Syllabus

314-398-3186 (cell)

Washington University Olin School

Mathematics is the language of modern financial economics, and finance makes extensive use of mathematical tools commonly used in Economics and Engineering. This course is intended to provide students with an introduction (or review) of these tools.

This course is for first-year MSF students in the Corporate Finance track, and there is no formal prerequisite beyond being in this track. As in most quantitative courses, students with the strongest math backgrounds will breeze through most easily. Mastering the material in this course will make subsequent courses and career easier.

Please do not get behind in this course! The lectures will make use of tools developed in previous lectures and will make links to earlier topics. This is good reinforcement for students who are keeping up, but it can be a problem for a student who gets behind. If you are starting to get behind, please seek help before it becomes a big problem. You can obtain help from me, the TAs, or your friends.

**Feedback** Some of these materials are new this year,
so I am especially grateful for any feedback.
A good job of pointing out any problems with the course so I can make
it better will increase your grade at the margin.

**Organization of the course** The course will
be in a traditional lecture format, with problem sets and a final
exam.

**Course Requirements**
Grades will be based
70% on the final exam and 30% on the problem sets. Class
participation may change a grade near a cutoff, as may useful
feedback on the course materials.
Understandably, job search or other obligations may
occasionally conflict with class. It is your responsibility to
find out from your classmates what you miss when you are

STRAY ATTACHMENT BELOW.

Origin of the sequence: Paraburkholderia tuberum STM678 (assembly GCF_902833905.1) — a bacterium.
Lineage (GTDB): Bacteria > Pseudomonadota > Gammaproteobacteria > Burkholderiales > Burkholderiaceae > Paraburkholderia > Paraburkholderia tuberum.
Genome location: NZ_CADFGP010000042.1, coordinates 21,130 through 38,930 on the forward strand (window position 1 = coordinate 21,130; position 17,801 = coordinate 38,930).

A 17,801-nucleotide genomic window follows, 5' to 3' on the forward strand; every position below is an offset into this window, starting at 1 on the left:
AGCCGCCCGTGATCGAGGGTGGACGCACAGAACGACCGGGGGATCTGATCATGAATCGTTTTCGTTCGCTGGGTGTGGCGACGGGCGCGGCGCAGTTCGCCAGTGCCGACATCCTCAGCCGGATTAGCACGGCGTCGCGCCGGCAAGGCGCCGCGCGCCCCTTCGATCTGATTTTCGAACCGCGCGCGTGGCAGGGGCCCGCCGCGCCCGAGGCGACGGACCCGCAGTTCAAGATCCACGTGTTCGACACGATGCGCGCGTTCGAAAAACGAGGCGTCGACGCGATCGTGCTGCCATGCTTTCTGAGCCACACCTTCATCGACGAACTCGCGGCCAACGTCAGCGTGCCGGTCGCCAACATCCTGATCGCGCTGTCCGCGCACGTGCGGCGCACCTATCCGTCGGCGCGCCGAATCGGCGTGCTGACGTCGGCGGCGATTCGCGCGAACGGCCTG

absent.

**Problem Sets** The problem sets are available
on my web page or through Blackboard (which also points at the
web page). Problem sets have several parts. The normal parts
without any special label are required for all students. The
"extra for experts" parts go beyond the regular course material
for students who find the class easy.
The "challengers" are very tough questions
intended to be hard for even the very best students.

**Rules for Problem Sets** Students are permitted
to get help from anyone for the normal and extra-for-experts parts
of the homework, but students are required to do their own write-ups.
The challenger questions are
strictly individual efforts. All homeworks and related programs
should be handed in through Blackboard by the date listed on the
course materials page.

**Final Exam** The final exam will be held Thursday,
October 20, 2:30-4:00 PM, location TBA.
This will be a closed-book exam, and no portable electronic devices
such as calculators and cell phones,
or written or printed information you bring with you
can be used in the exam. (Unfortunately, many portable electronic
devices can store information and can be used for communications, so
allowing students to use them makes cheating too easy.)
Usually, my exams are straightforward
and if you have done the homeworks yourself, go to the lectures,
and study the slides, you should do well. If you
miss the exam for whatever reason or you need to take the exam at
another time, let me know in advance and I will
substitute an oral exam. This avoids even the appearance that someone
may have access to exam questions or answers in advance. This is
also ``incentive compatible'' because most students do not like oral
exams and will avoid missing the exam without a good reason.

**Course materials** Course materials include
slides and problem sets that are available on the web. Instead of a
text, there are links to web sites that have useful supplemental
materials and some optional books are on reserve. There is no separate
packet.

**Transparencies** The lectures will be based
on transparency slides that are available on the Web.
You will probably want to print a paper copy of the slides before
each class for cross-reference during class, for study, and for
taking notes on. The slides are available from Blackboard or
my teaching page on the WEB: http://dybfin.wustl.edu/teaching/ or http://phildybvig.com/teaching/. (Actually the Blackboard page is a link to my web page.)
Many of the slides were created by Yajun Wang (a brilliant finance PhD student
who finished recently and is now teaching at the University of Maryland), and they do an excellent job of teaching the material
in a straigthforward way. I have also created a number of slides myself,
and in places I have revised her slides to suit our class.
I also invite you to visit my home page and research page:
http://dybfin.wustl.edu/.

**Textbooks** I am not assigning any textbooks this year,